This is October and it is Domestic Violence Awareness Month. For those who do not know, I have 26 years of experience working in Domestic Violence. I have worked in Pennsylvania, Ohio, and now in North Carolina. Domestic Violence is everywhere here in America. It is also found across the globe. It stems from cultures being based on patriarchal patterns. In a patriarchy, the males must have the power and control. In Domestic Violence, power and control is what the abuser is really after.
I ask you to look around you at your life and at the lives of the men and women in your life. Any of them could be being abused. Abuse can start while dating in high school, in college, on the wedding night, when you announce you are pregnant. It can begin because the abuser’s boss denied him a promotion, he did not make his sales goals. He cannot control himself/herself and you carry the bruises and fractures from this lack of control.
In 2003, the cost of DV in terms of medical care, mental health services, and lost productivity at work total up to $48.3 billion. Add to this the lives destroyed, the children who grow up with battering as their role model and will continue the stereotypes and battering spirals out of control.
Some people think that DV only effects the poor or marginalized in society. They are very wrong. Because we keep confidential records on batterers, we know that batterers can be middle class, they can be your state senator, your minister, the kid who bagged up your groceries, or you sat next to in church or mosque. While shopping, you may share the mirror with a battered woman in the ladies room, you may sit next to one at the theatre. Statistics show that 30-50% of homes have battering in them. That is a lot of people living in fear and violence.
After the first time you are abused, the abuser will tell you it is your own fault. You should have done what you were told to do. You made the attack happen. No, you didn’t. Don’t listen to the lies coming out of that mouth. No one has the right to hit another human being. You are not owned, you can’t be told what to do or what to say. You are not crazy as many victims have been told. You are being abused if you are being pushed, slapped, pinched, punched, having your hair pulled, being stepped on, deprived of sleep, called filthy names, kept locked in the house, not allowed access to finances, raped (even if you are married), having food thrown at you, or bones broken.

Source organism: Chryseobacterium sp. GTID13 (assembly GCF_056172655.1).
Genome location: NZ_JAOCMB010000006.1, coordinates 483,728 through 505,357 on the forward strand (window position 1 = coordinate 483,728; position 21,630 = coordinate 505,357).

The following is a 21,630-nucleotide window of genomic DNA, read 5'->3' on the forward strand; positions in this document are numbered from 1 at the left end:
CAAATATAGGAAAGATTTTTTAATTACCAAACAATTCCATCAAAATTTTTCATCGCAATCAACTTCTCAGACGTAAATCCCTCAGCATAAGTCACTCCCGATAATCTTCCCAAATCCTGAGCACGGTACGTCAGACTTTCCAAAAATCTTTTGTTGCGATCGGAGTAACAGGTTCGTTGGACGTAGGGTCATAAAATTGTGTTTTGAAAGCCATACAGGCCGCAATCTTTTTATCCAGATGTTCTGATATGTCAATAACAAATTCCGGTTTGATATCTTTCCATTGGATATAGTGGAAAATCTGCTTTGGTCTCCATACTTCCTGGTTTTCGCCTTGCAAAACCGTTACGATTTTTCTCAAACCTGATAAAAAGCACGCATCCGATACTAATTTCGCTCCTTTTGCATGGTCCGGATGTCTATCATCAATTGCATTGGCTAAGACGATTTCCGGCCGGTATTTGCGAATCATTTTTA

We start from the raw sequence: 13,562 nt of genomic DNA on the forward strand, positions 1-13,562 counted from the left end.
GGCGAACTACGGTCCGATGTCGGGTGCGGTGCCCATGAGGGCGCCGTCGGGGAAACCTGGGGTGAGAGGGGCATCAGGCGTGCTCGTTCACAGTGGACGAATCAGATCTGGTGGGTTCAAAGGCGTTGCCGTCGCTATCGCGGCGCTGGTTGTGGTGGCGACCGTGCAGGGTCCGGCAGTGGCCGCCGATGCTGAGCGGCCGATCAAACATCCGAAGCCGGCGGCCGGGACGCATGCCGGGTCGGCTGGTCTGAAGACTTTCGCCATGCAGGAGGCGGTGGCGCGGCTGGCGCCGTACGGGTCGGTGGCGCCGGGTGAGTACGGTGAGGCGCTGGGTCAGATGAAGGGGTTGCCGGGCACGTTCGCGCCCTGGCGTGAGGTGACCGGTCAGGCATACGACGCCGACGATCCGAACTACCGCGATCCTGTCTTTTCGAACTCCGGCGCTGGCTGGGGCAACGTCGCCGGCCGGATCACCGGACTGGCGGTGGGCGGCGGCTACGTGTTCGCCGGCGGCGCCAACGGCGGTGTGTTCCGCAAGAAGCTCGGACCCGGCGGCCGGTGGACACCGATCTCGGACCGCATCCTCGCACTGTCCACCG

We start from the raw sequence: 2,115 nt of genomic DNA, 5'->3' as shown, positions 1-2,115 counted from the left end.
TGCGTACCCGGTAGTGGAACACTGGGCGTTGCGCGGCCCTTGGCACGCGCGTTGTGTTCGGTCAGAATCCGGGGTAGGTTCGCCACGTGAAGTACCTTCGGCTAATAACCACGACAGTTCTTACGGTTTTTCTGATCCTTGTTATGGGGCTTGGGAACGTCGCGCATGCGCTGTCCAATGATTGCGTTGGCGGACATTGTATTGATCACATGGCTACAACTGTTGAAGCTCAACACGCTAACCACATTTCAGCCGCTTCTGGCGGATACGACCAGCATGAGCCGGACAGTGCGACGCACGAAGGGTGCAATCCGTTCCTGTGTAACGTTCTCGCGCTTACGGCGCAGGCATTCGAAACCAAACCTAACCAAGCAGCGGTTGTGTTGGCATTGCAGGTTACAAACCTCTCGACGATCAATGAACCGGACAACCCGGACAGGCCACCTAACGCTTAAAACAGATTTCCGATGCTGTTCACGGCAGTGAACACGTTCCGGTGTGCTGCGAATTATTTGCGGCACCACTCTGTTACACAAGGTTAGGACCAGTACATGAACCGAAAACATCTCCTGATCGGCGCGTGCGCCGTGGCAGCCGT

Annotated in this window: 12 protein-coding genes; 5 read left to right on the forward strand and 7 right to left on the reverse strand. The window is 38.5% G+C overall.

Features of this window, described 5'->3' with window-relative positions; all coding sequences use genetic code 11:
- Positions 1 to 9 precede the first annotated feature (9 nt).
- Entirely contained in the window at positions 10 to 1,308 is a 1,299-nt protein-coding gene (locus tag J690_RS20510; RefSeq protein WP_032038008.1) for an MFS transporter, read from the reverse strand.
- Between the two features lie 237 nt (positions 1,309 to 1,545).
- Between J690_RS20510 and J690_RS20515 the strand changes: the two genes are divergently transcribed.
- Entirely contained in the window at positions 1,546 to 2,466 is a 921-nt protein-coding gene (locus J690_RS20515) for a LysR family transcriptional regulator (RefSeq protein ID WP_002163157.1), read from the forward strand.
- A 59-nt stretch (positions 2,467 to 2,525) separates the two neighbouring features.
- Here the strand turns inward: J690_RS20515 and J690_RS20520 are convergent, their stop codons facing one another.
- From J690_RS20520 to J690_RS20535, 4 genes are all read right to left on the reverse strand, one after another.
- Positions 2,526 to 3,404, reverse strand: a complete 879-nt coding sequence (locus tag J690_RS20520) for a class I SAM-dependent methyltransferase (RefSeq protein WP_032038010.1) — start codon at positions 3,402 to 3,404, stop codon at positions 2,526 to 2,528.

Going to church, temple or mosque will not stop abuse. Nor will it heal your abuser. God does not want you to stay in a Domestic Violent situation. Not in the Middle Ages, not today, not ever. God does not want you to live in fear and violence.
Where to go? Ask a police officer or taxi driver where your community’s DV shelter is located. They will know and probably take you there. Once you go to shelter you will be safe with a roof over your head and your children’s if you have them. You will have a bed and food. There will be counselors who will listen to your story, listen to you as you decide what you are going to do next. You may want to get your own apartment, go back to school, move out of town or get a restraining order from the court. The shelter will provide you with counselors to help you achieve the goals you have set for yourself.
The battered women’s shelter movement started in the 1970’s and I helped to start one of the country’s first shelters. It was a grassroots by-product of the Women’s Movement that I am very proud to have been part of. Mostly, I am proud to have been able to help women and children out of a living hell and into a life where they could grow and thrive.
Domestic Violence is not going away. The statistics are increasing each year in each American community and in cities and villages around the world. Batters often start by hitting where bruising will be covered by clothing. The victim will often be kept in isolation away from friends and family. The abuser has more control this way and outsiders have less influence.
In today’s world full of social media, teens are often battered physically and emotionally with texts and on Facebook, Snapchat, Instagram, or Twitter. This can be extremely frightening to a teen so it is important to keep communication open with them so they will not be afraid to talk to you. In 2008, the Centers for Disease Control published statistics that showed that 2 million injuries have resulted from intimate partner violence every year.
You don’t have to be a statistic. Get help, get out.
WE MUST STOP THE VIOLENCE. NO ONE DESERVES TO BE ABUSED OR TO HAVE TO LIVE IN FEAR.